NEW ORLEANS — When Mary Petruccelli entered Loyola University New Orleans College of Law in 1969, she was one of five females in a class of 80 students.
“It was unusual for women to enter into the legal profession,” Petruccelli told the Louisiana Record. “In fact, one of my undergraduate business professors told me that the only thing I would be able to do was to be a ghost writer for a judge or for supreme court justices. Despite that advice, I entered law school.”
She graduated in 1973. By the time her daughter, Tracy Petruccelli, got there in the late '80s, there was a more even playing field. The Loyola law school class was about evenly split between men and women and the editor-in-chief of the law review was a woman. Tracy Petruccelli graduated in 1988.
Mary and Tracy Petruccelli have practiced family law at Petruccelli Law Office LLC in Covington for the last 29 years. Mary Petruccelli's granddaughter, Kristen Pouey, follows in their footsteps as a Loyola graduate, and she will begin practicing at their family firm. The women had the honor of handing Pouey her law school diploma during last weekend’s graduation ceremony, which also marked the school’s 100th graduating class.
Pouey told the Louisiana Record that it is a tremendous honor to continue this legacy.
“She (my grandmother) was told again and again that she would not make it as a successful litigator because she was a woman," Pouey said. "To hear stories of her perseverance and drive, as well as her outright disregard for the naysayers is the most motivating and humbling experience.”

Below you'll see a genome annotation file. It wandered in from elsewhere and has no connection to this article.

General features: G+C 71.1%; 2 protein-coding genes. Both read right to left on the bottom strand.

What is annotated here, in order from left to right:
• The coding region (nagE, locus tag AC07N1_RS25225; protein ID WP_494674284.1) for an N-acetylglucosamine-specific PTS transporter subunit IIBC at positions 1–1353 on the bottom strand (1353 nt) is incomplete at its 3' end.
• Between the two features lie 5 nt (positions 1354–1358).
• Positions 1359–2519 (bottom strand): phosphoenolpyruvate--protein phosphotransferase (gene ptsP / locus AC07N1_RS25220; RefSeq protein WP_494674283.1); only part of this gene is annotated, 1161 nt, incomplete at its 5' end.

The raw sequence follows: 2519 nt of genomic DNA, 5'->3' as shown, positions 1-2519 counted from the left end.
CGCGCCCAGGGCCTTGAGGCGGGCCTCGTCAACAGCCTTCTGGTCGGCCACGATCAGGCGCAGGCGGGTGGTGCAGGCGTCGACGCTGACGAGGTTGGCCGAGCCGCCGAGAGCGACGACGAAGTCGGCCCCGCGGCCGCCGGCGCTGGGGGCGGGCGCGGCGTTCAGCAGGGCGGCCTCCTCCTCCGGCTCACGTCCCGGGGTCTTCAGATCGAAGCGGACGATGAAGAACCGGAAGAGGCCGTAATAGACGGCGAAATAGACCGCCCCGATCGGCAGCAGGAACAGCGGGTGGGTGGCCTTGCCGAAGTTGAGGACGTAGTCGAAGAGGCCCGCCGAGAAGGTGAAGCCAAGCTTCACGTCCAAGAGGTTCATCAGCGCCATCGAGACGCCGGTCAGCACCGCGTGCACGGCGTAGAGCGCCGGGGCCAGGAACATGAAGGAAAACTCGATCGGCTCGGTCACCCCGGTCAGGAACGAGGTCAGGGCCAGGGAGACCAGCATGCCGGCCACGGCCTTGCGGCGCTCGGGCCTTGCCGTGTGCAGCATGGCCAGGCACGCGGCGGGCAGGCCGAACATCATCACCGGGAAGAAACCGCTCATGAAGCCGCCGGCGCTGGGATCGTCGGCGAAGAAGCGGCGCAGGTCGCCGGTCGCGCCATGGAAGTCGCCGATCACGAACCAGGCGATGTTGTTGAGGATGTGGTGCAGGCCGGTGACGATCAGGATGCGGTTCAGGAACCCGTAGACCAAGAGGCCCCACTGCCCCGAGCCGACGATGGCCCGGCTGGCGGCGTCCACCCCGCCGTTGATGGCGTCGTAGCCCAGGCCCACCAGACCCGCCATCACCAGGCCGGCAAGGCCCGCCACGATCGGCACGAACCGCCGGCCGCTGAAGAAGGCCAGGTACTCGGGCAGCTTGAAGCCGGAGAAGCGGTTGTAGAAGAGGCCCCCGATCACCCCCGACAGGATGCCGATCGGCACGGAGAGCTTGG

Having the opportunity to grow up hearing about legal issues and to work with her family put Pouey at an advantage, Tracy Petruccelli told the Louisiana Record.
“I feel a tremendous sense of success in having been able to instill in my daughter an appreciation of the legal profession as the honorable, essential vocation it is,” Tracy Petruccelli said. “I know that she truly understands how gratifying it is to help others during difficult times, and she has the compassion and ability to have a positive effect on the lives of the people who will need her.”
Though she was always exposed to law, Pouey started out as a pre-med major at Tulane University.
“I took chemistry, biology and physics, and I volunteered in a lab," Pouey said. "However, it was becoming abundantly clear to me that my true joy came from my English and history classes and not from organic chemistry.”
Her path came clearer after she had a semester-long internship in which she coached debate at a local elementary school.
“This is what finally made me have the realization that law may be the profession for me," Pouey said. "It was that summer that I worked with my mother and grandmother in their firm. After that, law school was my obvious preference and destiny.”
As she moves forward, Pouey feels confident knowing that she has been mentored by some of the best women she knows.
“Though many young women have doubts and are discouraged from following their dreams, I was fortunate enough never to have those doubts enter my mind,” Pouey said. “I always believed that if a man could accomplish a feat, my mother and grandmother could do it better and with more grace.”